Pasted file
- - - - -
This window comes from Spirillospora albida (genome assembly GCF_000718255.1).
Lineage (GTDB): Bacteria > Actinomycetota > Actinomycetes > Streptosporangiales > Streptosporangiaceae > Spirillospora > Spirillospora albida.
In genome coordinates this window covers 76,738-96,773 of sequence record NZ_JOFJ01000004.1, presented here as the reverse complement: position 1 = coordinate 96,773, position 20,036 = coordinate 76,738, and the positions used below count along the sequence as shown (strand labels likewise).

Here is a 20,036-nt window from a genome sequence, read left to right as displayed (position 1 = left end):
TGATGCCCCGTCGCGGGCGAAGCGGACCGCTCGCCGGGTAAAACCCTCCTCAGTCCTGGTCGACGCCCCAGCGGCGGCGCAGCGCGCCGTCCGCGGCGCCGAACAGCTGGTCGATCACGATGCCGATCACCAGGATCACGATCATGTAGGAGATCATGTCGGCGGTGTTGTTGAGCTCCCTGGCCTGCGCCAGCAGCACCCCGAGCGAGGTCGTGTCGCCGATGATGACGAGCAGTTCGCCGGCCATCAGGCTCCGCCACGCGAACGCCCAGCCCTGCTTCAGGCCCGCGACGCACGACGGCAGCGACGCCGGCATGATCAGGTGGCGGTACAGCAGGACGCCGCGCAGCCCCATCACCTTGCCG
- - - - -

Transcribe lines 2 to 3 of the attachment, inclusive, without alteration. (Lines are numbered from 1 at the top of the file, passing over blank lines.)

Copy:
Lineage (GTDB): Bacteria > Actinomycetota > Actinomycetes > Streptosporangiales > Streptosporangiaceae > Spirillospora > Spirillospora albida.
In genome coordinates this window covers 76,738-96,773 of sequence record NZ_JOFJ01000004.1, presented here as the reverse complement: position 1 = coordinate 96,773, position 20,036 = coordinate 76,738, and the positions used below count along the sequence as shown (strand labels likewise).